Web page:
“It is my hope that the hard work put in by the district 25 VCTF and this office will bring some closure and comfort to the Pascal family.”

OSU Prevention Programs
Margaret Black

In Okmulgee County, almost 39 percent of high school seniors have reported drinking alcohol in the past 30 days, and 21 percent of those seniors who are drinking are binge drinking according to the 2016 Oklahoma Prevention Needs Assessment (OPNA). When reviewing data for substance abuse issues, in Okmulgee County, underage drinking is one of the most pressing issues.

Underage drinking has many detrimental effects. According to the National Institute on Alcohol Abuse and Alcoholism, “underage drinking contributes to a wide range of costly health and social problems, including injury and death from motor vehicle crashes, interpersonal violence (such as homicides, assaults, and rapes), unintentional injuries (such as burns, falls, and drowning), brain impairment, alcohol dependence, risky sexual activity, academic problems, and alcohol and drug poisoning.” Allowing youth to drink alcohol is setting them up to have many long lasting consequences such as permanent danger to their still developing brains, alcoholism, unintended pregnancies, and even death.alcoholadsunderage

For the most part, Okmulgee County Seniors are not purchasing or stealing the alcohol they are consuming. Adults are providing the alcohol to them. The OPNA shows that seniors in the county are drinking at a friend’s house 70% of the time, and 53% of the time the alcohol is provided by someone they know who is 21 or older.

Parents and other adults in the community need to realize the dangers of providing alcohol to youth as well as the legal consequences. In November 2011, Cody’s Law, also known as the Social Host Law, went into effect. This law makes it illegal for someone to provide the place for youth to drink. This includes not only in your home, but also anywhere on your property.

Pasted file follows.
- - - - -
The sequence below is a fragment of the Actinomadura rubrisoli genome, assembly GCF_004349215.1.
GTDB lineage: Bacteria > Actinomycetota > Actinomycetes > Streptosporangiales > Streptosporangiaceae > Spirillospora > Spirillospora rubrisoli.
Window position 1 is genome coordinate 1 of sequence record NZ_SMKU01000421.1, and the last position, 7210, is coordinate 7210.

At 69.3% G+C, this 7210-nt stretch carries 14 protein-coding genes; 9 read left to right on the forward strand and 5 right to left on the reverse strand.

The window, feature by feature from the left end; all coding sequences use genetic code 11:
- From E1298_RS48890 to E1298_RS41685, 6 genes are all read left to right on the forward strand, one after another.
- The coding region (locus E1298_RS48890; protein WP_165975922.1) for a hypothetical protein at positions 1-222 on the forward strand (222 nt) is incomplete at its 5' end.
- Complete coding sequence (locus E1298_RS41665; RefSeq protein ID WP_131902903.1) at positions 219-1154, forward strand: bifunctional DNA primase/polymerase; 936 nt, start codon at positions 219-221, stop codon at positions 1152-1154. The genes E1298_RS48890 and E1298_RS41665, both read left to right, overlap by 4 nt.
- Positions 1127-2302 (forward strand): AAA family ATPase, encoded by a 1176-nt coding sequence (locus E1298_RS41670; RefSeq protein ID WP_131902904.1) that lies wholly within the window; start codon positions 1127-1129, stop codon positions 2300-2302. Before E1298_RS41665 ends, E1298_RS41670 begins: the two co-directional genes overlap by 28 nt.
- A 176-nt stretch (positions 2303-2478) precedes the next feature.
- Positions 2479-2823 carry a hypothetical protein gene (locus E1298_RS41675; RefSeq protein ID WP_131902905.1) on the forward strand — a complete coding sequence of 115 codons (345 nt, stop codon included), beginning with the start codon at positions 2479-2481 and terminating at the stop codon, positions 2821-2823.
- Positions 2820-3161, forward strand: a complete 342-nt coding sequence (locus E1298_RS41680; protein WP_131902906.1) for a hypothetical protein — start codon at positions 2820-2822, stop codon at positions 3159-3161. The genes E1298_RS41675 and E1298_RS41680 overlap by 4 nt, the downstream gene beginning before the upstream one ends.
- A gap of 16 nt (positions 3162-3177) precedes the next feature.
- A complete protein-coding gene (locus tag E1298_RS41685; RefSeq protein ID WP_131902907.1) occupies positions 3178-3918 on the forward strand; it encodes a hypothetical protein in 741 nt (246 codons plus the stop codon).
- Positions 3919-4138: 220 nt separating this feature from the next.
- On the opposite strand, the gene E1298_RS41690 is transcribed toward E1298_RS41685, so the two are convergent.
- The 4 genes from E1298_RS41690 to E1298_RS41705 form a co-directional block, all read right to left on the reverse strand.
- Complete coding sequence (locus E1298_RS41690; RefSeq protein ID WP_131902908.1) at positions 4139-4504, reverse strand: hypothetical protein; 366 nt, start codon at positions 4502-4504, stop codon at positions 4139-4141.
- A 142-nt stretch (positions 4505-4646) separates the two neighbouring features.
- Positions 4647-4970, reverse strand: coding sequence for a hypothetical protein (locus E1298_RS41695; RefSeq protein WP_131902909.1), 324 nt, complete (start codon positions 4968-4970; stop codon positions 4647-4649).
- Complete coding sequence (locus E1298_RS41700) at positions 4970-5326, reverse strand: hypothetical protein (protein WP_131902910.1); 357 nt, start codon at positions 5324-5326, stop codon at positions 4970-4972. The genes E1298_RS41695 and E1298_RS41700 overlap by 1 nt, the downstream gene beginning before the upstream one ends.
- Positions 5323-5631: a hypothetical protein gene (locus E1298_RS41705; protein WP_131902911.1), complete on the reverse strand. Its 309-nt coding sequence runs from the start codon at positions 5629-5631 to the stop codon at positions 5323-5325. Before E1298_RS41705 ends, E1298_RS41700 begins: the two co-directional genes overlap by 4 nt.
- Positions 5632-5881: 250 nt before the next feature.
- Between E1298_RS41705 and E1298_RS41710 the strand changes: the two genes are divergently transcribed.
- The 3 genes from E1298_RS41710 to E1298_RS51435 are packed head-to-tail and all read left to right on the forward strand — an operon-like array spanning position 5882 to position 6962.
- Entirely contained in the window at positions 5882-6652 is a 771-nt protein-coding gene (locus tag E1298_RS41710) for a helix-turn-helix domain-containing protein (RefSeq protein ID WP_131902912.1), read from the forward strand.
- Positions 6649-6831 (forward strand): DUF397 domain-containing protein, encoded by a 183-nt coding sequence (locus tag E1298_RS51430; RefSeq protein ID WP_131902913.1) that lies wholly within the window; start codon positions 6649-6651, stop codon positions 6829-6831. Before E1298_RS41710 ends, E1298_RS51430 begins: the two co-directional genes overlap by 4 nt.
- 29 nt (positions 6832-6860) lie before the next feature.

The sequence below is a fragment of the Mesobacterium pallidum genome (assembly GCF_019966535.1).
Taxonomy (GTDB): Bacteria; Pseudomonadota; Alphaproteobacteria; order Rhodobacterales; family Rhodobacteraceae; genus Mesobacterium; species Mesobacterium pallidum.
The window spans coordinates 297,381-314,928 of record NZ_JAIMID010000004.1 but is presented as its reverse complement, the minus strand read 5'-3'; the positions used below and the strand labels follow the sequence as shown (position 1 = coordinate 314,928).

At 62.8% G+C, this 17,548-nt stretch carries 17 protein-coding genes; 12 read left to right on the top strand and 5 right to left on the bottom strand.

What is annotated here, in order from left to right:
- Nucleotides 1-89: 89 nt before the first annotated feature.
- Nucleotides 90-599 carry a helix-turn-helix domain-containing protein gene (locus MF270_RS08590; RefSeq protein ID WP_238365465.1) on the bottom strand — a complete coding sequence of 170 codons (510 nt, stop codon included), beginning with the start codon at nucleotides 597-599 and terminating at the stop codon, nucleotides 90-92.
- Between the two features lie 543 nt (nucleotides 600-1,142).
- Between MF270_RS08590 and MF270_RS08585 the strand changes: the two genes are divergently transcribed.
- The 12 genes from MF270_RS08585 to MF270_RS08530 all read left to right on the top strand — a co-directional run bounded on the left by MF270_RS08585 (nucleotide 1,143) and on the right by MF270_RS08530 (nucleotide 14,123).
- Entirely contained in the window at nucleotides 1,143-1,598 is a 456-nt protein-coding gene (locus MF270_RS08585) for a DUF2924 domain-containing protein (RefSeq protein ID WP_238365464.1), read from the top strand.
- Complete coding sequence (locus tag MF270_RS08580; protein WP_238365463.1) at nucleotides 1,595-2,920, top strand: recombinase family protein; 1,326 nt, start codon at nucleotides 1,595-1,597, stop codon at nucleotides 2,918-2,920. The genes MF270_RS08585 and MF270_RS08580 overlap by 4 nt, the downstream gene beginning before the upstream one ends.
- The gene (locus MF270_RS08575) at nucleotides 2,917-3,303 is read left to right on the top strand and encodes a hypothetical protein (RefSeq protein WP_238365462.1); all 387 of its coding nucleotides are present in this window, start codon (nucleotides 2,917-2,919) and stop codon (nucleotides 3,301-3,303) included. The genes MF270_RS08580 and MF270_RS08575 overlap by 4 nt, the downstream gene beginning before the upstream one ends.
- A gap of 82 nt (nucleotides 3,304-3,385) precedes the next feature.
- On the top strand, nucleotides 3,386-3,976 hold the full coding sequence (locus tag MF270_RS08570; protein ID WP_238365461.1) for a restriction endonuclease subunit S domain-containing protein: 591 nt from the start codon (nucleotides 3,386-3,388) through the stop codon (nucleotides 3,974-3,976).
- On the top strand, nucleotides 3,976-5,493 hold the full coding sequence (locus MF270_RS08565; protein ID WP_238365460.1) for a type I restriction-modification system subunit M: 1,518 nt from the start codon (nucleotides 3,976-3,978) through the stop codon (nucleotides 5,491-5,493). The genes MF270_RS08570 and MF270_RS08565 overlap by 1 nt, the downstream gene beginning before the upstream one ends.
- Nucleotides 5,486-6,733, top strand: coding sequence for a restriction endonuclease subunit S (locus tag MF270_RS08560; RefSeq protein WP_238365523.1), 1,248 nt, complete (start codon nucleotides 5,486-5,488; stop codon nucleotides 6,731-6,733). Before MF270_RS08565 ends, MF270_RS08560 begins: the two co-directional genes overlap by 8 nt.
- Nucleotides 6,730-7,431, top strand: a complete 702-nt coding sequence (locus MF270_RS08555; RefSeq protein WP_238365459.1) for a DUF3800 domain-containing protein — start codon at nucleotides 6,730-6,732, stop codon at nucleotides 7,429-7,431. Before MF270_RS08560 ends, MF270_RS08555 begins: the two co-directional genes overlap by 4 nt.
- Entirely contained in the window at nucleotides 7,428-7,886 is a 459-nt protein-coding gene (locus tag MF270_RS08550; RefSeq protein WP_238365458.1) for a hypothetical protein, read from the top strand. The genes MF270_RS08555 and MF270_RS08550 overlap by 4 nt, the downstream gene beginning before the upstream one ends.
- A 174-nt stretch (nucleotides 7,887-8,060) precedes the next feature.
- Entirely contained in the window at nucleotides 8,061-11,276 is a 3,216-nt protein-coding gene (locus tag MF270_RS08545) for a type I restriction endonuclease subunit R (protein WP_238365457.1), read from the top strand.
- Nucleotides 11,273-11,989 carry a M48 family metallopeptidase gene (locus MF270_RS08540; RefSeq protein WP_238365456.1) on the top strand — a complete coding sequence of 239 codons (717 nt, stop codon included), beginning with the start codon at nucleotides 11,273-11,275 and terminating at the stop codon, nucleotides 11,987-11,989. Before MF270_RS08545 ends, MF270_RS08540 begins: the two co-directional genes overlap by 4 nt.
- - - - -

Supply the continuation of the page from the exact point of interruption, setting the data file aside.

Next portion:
The first offense of the Social Host Law is punishable by a $500 fine. The fine increases with the second offence and with the third offence it becomes a felony charge. If someone is injured or killed as a result of the underage drinking party, the host may also be charged with a felony.

Please do your part to prevent underage drinking, by not allowing youth a place to have drinking parties. If you are aware of an underage drinking party, please contact your local law enforcement. If you would like more information about the Social Host Law visit www.oklahomasocialhost.com, or call the Regional Prevention Coordinator (RPC), who is funded by the Oklahoma Department of Mental Health and Substance Abuse Services (ODMHSAS) at 918-756-1248.

High school seniors across the country are studying for their final exams in preparation for graduation. Graduation is a big accomplishment, and will likely be followed by parties honoring the students. Oklahoma State University’s department of Prevention Programs wants to remind everyone to celebrate safely and follow the law by not providing alcohol to minors.

The 2016 Oklahoma Prevention Needs Assessment (OPNA) reports 47% of Oklahoma seniors, who drank, were provided the alcoholic beverage from someone they knew over the age of 21. The current culture regarding alcohol use by minors suggests that many parents feel that this behavior is okay, as long as they can supervise it. However, underage drinking is not only dangerous for youth physically, it is also illegal.